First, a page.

Pierre McGuire is a lightning rod for a lot of hockey fans. There's little doubt that he's as knowledgeable about the game of hockey as anyone out there. However, many of them are not fans of how he conveys the game from his position in between the benches. The internet is often painfully meticulous, so the idiosyncratic moments during a hockey game, from the action on the ice to the broadcasting, is constantly overanalyzed and often a subject of mockery.
Whether he's sometimes asking "Doc n' Edzo" (Mike Emrick and Eddie Olczyk, his booth partners) a question, or how it often sounds like he's broadcasting from a war zone rather than a hockey game, or even his pregame interviews, which feature something as simple as him telling a player to "go have some fun out there." Twitter is a cruel place for any broadcaster, particularly one who doesn't tread in snark or cynicism, which McGuire emphatically doesn't.
I personally have never spoken to McGuire (I did an email interview with him years and years ago on the old site), but I have never met anyone who spoke ill of the man personally. My personal take on McGuire is that his hockey knowledge is probably unparalleled, though I understand and sympathize with the complaints about his overly enthusiastic, often in-your-face style. You can't argue that the man hasn't put in years and years for the game of hockey, however, and it shows at playoff time. He took one day off during Round 1, total.
So let's talk about the thing that set everyone on fire with giddiness from last night. You know what I'm referring to. This:
Red Wings superstar (and lone goal-scorer Henrik Zetterberg) appears to say something, either "No" or "Now?" to McGuire, who takes his IFB out of his ears to ask him something. Zetterberg's apparent annoyance seems to suggest that he turned McGuire down for something, possibly an interview. The Score, Winging it in Motown, Sporting News, and hell, this very website all posited that.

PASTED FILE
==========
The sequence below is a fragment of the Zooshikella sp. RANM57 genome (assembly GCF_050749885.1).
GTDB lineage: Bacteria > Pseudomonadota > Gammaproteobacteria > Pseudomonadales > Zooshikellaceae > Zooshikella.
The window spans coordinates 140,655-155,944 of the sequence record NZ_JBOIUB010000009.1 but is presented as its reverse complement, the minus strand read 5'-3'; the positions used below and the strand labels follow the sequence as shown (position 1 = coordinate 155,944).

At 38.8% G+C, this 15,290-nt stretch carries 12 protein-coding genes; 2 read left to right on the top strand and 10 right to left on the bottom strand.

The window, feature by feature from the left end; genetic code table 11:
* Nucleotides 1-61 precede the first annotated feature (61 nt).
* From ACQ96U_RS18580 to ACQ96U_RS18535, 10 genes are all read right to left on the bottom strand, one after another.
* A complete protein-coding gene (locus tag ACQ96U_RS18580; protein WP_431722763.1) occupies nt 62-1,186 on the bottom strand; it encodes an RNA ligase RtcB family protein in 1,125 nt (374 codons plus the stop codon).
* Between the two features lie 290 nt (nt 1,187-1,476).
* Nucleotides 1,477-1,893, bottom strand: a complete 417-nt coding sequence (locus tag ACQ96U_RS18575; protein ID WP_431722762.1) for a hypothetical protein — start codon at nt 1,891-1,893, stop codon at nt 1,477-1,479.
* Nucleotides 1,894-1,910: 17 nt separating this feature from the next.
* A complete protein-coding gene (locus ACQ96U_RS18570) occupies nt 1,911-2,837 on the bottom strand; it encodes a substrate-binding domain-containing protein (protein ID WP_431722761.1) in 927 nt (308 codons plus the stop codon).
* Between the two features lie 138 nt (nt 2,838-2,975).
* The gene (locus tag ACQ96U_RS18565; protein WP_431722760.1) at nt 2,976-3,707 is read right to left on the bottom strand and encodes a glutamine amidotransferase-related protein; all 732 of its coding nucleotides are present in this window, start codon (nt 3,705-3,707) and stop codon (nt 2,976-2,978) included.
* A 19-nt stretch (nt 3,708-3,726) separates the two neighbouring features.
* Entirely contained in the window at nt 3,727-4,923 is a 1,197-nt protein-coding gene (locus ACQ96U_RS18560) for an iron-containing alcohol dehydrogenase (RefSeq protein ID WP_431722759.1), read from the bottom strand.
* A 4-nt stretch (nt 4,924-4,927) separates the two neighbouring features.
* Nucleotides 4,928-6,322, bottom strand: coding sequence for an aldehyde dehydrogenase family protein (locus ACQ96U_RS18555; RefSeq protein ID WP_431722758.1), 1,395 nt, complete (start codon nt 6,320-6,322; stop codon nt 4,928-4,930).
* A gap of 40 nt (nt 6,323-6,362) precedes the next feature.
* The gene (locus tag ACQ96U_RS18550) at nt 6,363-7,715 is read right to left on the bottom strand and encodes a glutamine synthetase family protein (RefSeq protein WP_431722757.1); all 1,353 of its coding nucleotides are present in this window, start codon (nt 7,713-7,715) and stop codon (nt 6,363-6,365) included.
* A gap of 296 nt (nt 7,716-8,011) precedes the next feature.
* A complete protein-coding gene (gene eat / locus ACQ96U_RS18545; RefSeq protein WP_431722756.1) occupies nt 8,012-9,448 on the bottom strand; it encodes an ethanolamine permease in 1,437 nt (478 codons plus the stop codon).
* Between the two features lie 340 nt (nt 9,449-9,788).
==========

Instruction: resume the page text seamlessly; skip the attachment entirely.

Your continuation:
I know it's stupid to turn this into an investigation, but we've got two days without hockey, and it's my birthday, so I'm doing it. I don't think I 100 percent buy that Pierre was asking Hank for an interview here. Why? Well, about a half-decade's worth of NBC protocol is why.
I watch way too much hockey every year because it's part of my job here, and in particular, I watch way too much NBC hockey every year. I know what they do on a game-to-game basis, and I've spoken at various times with the people who produce their telecast behind the scenes. Here's the thing: in-between interviews are not a thing that NBC does, nor has done for many, many years.
NBC's typical hockey broadcast goes like this: Doc setup with Edzo, down to the ice for Pierre's comments. Then Doc will set up Pierre for an interview right before the national anthem. Pierre then gets two interviews during the game. He talks to the head coach of one of the participating teams after the second commercial break in the first and second period. He then does two or three postgame interviews with players on the winning team.
What NBC doesn't do -- which CBC does, and VERSUS before it got taken over by NBC did -- is between-periods interviews with sweaty, tired players. They just don't do it. It hasn't ever been a part of their broadcasts. They'll talk to players before and after games until the cows come home, but NBC's NHL intermission shows are confined entirely to the Stamford, Conn. studios.
So why, pray tell, would Pierre McGuire be asking Henrik Zetterberg for an interview? Look, it's possible he could have just wanted to talk about something off the record and gotten shut down. It's possible that Zetterberg's game-tying goal, which sent Game 7 of the Western Conference Semifinals to overtime, was enough for NBC to break about eight seasons' worth of protocol to give Hank some airtime. And it's possible that Zetterberg -- who has done many, many interviews with McGuire before -- just didn't feel like talking to Pierre before the pivotal overtime.
But, while the internet's joy at seeing someone possibly "blow off" one of their favorite targets is often funny ... maybe someone ought to ask Zetterberg, or even McGuire himself, what actually happened. Because, again, it doesn't jive with what NBC does. Ever. It's entirely possible that Zetterberg was turning down McGuire for something. But just based on years and years of broadcasts ... it probably wasn't an interview. At least not one on camera.